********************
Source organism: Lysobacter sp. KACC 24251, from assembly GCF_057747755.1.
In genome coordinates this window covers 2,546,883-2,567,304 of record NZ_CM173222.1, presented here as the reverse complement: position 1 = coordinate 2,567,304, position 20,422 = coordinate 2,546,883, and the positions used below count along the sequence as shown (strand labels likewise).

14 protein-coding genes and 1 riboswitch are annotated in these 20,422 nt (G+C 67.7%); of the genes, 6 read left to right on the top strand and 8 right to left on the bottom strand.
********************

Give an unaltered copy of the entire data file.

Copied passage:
Source organism: Lysobacter sp. KACC 24251, from assembly GCF_057747755.1.
In genome coordinates this window covers 2,546,883-2,567,304 of record NZ_CM173222.1, presented here as the reverse complement: position 1 = coordinate 2,567,304, position 20,422 = coordinate 2,546,883, and the positions used below count along the sequence as shown (strand labels likewise).

14 protein-coding genes and 1 riboswitch are annotated in these 20,422 nt (G+C 67.7%); of the genes, 6 read left to right on the top strand and 8 right to left on the bottom strand.